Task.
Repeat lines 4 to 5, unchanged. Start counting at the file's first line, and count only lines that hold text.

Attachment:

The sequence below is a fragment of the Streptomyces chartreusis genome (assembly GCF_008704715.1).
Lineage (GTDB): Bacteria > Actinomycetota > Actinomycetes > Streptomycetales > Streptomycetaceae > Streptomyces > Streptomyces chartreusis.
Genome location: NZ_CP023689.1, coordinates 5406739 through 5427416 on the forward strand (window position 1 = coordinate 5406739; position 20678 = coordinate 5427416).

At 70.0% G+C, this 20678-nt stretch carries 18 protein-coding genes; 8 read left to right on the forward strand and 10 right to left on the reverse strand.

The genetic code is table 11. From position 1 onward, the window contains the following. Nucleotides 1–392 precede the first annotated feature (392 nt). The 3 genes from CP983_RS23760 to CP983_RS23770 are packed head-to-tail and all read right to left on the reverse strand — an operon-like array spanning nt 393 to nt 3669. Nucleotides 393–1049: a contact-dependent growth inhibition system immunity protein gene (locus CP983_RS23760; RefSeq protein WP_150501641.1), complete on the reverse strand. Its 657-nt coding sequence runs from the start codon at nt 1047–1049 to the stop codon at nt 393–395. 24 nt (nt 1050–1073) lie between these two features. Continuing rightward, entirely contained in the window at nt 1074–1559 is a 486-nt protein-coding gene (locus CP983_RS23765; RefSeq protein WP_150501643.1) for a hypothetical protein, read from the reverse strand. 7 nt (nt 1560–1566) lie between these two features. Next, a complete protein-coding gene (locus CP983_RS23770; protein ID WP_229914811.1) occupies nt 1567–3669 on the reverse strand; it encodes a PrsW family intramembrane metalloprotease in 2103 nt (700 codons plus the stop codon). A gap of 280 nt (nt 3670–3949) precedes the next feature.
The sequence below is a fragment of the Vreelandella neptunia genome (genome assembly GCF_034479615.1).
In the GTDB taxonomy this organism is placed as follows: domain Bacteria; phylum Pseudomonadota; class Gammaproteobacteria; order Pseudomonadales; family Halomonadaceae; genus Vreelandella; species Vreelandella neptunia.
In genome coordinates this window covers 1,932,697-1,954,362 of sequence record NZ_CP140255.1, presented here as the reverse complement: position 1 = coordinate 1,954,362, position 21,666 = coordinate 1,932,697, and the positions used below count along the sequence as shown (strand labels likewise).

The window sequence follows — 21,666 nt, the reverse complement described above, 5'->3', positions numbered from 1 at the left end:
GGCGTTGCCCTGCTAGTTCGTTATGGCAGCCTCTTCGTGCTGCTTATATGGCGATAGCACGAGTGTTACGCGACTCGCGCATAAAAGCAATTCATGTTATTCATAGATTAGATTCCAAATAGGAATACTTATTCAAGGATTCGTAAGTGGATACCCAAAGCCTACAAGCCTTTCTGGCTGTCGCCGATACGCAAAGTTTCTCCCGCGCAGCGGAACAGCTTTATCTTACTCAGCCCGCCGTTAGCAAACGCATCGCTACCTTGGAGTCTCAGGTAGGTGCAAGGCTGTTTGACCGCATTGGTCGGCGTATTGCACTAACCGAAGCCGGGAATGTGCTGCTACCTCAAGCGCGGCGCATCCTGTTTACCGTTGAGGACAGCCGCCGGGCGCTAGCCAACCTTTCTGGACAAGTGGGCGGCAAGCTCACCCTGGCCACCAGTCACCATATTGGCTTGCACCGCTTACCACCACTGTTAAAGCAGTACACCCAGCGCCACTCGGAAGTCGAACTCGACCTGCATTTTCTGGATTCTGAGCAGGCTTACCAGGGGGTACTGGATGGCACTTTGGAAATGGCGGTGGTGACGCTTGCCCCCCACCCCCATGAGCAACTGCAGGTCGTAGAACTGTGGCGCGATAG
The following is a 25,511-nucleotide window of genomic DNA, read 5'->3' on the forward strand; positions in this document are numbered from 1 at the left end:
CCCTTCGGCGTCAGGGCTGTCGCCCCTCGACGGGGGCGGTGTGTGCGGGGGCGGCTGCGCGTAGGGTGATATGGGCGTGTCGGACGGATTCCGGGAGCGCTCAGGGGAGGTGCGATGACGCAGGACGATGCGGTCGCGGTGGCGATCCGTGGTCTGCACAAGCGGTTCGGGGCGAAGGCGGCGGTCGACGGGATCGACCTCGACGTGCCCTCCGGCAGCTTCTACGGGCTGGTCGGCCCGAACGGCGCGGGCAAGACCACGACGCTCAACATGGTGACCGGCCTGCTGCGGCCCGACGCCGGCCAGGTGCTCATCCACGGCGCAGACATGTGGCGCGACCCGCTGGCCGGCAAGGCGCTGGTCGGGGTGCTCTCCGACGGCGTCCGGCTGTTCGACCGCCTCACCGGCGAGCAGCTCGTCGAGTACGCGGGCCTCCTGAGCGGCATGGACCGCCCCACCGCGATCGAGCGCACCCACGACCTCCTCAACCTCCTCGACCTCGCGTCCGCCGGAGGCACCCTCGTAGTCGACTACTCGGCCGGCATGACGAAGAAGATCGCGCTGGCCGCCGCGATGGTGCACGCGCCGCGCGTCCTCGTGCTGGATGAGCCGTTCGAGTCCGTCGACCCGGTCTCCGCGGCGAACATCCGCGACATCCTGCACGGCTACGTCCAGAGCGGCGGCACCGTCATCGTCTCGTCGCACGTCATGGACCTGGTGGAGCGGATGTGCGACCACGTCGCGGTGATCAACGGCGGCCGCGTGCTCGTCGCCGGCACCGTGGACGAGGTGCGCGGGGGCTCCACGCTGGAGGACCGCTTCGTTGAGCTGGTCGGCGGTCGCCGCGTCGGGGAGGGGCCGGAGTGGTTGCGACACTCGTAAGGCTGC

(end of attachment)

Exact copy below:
At 70.0% G+C, this 20678-nt stretch carries 18 protein-coding genes; 8 read left to right on the forward strand and 10 right to left on the reverse strand.

The genetic code is table 11. From position 1 onward, the window contains the following. Nucleotides 1–392 precede the first annotated feature (392 nt). The 3 genes from CP983_RS23760 to CP983_RS23770 are packed head-to-tail and all read right to left on the reverse strand — an operon-like array spanning nt 393 to nt 3669. Nucleotides 393–1049: a contact-dependent growth inhibition system immunity protein gene (locus CP983_RS23760; RefSeq protein WP_150501641.1), complete on the reverse strand. Its 657-nt coding sequence runs from the start codon at nt 1047–1049 to the stop codon at nt 393–395. 24 nt (nt 1050–1073) lie between these two features. Continuing rightward, entirely contained in the window at nt 1074–1559 is a 486-nt protein-coding gene (locus CP983_RS23765; RefSeq protein WP_150501643.1) for a hypothetical protein, read from the reverse strand. 7 nt (nt 1560–1566) lie between these two features. Next, a complete protein-coding gene (locus CP983_RS23770; protein ID WP_229914811.1) occupies nt 1567–3669 on the reverse strand; it encodes a PrsW family intramembrane metalloprotease in 2103 nt (700 codons plus the stop codon). A gap of 280 nt (nt 3670–3949) precedes the next feature.